Graeme started a petition for the government to fund more specialist school places within SEND, which garnered just under 17,000 signatures, and has been pushing for more media attention to be given to the issue.

When asked why he thinks the situation has become so critical, he says: “Definitely chronic underfunding. For me, it probably all started when they started closing the Sure Start centres.

“Underfunding creates a stressed workforce, then you’ve got more absence through sickness and stress, and you’ve got less expertise because people don’t want to stay in the job and go to work elsewhere.

“We’ve sleepwalked into this, with vulnerable children being left by the wayside.”

Where do we go?

On 2 March this year, the government published the ‘SEND and Alternative Provision Improvement Plan: Right Support, Right Place, Right Time’. The report aims to build a roadmap to fulfilling children’s potential, build parents’ trust and provide financial sustainability in the sector.

However, UNISON and other bodies, including the Local Government Association (LGA), are concerned that the previous reforms to SEND provision, introduced in the Children and Families Act 2014, have failed to improve that provision in any meaningful way.

While the act placed children and young people at the centre of the SEND system, it did not provide sufficient funding or powers to allow councils to effectively meet the needs of those end users.

UNISON notes that the report’s emphasis on “up-skilling” and training in the workforce, while obviously a benefit to both workers and the sector, is not backed up by the level of extra investment required to a) kick start such development and b) recruit and retain the necessary staffing levels.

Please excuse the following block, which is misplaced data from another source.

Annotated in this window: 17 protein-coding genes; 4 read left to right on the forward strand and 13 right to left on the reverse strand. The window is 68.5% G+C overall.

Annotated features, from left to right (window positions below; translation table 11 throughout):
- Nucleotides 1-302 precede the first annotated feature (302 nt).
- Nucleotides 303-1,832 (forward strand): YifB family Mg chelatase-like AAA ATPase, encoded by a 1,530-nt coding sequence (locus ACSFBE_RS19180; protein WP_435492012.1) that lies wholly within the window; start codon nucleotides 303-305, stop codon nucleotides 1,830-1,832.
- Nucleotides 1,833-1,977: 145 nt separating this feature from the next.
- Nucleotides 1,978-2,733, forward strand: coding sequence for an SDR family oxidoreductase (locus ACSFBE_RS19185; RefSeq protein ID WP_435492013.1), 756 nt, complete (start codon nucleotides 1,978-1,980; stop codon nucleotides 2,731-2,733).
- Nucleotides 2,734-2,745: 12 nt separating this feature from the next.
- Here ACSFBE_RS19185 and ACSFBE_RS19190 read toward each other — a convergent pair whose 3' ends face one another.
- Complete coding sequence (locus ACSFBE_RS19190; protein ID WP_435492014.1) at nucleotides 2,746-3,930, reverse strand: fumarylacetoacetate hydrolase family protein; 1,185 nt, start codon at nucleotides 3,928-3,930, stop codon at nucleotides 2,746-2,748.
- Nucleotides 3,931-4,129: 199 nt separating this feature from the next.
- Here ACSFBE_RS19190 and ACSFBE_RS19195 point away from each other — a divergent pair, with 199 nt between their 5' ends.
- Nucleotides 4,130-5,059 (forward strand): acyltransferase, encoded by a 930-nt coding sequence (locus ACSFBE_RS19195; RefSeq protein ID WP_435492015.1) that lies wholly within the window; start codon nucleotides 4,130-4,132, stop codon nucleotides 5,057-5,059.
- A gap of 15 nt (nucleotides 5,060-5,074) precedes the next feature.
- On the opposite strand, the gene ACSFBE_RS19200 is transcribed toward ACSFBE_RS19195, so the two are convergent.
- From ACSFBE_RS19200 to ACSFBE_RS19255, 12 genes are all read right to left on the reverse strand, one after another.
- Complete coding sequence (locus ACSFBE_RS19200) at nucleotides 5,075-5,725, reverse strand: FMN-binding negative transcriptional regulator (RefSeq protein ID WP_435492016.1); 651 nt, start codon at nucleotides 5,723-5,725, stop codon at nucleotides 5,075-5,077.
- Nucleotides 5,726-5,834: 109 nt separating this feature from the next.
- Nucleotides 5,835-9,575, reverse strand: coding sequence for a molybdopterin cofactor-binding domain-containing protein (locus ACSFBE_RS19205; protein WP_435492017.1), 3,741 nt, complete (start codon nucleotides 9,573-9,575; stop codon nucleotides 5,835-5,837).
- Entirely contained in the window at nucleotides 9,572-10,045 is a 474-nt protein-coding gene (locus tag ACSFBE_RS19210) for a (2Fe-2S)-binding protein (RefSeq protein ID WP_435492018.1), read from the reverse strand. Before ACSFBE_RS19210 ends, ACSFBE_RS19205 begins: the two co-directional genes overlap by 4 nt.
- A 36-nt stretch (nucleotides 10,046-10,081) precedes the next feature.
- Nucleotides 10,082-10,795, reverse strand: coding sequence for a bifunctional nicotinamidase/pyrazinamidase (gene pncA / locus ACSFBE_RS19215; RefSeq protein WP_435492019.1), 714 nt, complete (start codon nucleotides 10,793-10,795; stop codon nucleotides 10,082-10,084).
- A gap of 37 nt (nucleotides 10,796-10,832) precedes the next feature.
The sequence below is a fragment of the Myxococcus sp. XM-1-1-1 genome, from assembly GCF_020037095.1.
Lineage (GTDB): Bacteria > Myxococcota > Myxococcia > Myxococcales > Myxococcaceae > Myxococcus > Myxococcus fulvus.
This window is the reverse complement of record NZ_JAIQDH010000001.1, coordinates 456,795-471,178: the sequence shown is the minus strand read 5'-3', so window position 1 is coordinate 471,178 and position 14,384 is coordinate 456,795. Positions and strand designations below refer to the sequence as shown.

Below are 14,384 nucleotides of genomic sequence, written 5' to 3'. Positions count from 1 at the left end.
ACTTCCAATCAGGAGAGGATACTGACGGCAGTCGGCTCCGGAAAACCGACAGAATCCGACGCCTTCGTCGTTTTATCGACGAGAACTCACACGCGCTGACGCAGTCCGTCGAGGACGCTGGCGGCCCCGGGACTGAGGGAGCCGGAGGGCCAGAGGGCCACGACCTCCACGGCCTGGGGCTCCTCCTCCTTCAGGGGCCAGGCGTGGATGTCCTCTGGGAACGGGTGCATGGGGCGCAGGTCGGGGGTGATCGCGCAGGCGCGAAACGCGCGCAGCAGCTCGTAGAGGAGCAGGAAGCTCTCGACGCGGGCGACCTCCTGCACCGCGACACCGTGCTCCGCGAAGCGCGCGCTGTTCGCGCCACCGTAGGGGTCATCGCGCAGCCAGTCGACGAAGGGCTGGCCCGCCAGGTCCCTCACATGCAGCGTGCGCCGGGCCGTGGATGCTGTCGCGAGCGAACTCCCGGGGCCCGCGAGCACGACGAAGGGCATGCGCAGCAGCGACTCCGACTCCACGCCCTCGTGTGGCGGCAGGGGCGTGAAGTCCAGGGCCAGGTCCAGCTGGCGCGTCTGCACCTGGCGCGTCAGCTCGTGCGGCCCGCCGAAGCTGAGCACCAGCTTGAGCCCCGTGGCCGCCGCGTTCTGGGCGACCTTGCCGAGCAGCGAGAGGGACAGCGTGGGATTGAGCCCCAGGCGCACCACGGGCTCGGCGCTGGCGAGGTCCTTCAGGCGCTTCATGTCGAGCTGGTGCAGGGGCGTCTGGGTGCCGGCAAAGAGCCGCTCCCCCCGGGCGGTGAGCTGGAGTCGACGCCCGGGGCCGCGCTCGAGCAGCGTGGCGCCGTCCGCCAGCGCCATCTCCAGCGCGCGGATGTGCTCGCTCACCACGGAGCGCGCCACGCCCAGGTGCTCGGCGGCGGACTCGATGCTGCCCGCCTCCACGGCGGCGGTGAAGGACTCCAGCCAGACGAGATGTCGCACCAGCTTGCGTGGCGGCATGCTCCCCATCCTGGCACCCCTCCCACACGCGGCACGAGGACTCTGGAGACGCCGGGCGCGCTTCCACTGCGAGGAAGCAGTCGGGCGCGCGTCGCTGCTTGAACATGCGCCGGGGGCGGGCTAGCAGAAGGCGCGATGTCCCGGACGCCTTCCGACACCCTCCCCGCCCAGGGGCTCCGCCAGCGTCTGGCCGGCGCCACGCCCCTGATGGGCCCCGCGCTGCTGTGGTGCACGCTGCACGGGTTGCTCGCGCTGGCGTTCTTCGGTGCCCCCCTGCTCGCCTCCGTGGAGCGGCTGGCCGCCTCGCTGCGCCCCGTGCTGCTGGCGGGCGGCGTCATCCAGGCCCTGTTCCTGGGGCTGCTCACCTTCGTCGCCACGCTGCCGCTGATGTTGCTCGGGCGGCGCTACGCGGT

The LGA has also voiced its concern that £70m funding for the change programme will be “insufficient.”

UNISON national officer, Leigh Powell says: “There is a clear desire to build expertise, capacity and culture throughout the system, but we need to learn the lessons of the 2014 changes.

“Those changes had ambition and were going to change the lives of children and young people with special education needs. They have not worked. And if funding isn’t put into staffing, they won’t work again.”

*Name has been changed for safeguarding purposes.

One thought on “Sleepwalking into a special educational needs crisis

  1. Lynne Cooney says:

    The experience this parent and young person illustrates is one I have lived along with my daughter. We’ve also faced discrimination behaviour from professionals who are meant to care. The SEND system has been on the decline since the early 2000’s … CAMHS has become a distant hope with the lack of funding and professionals. Schools are reluctant to refer.. meanwhile parents and young people are suffering. Things need to change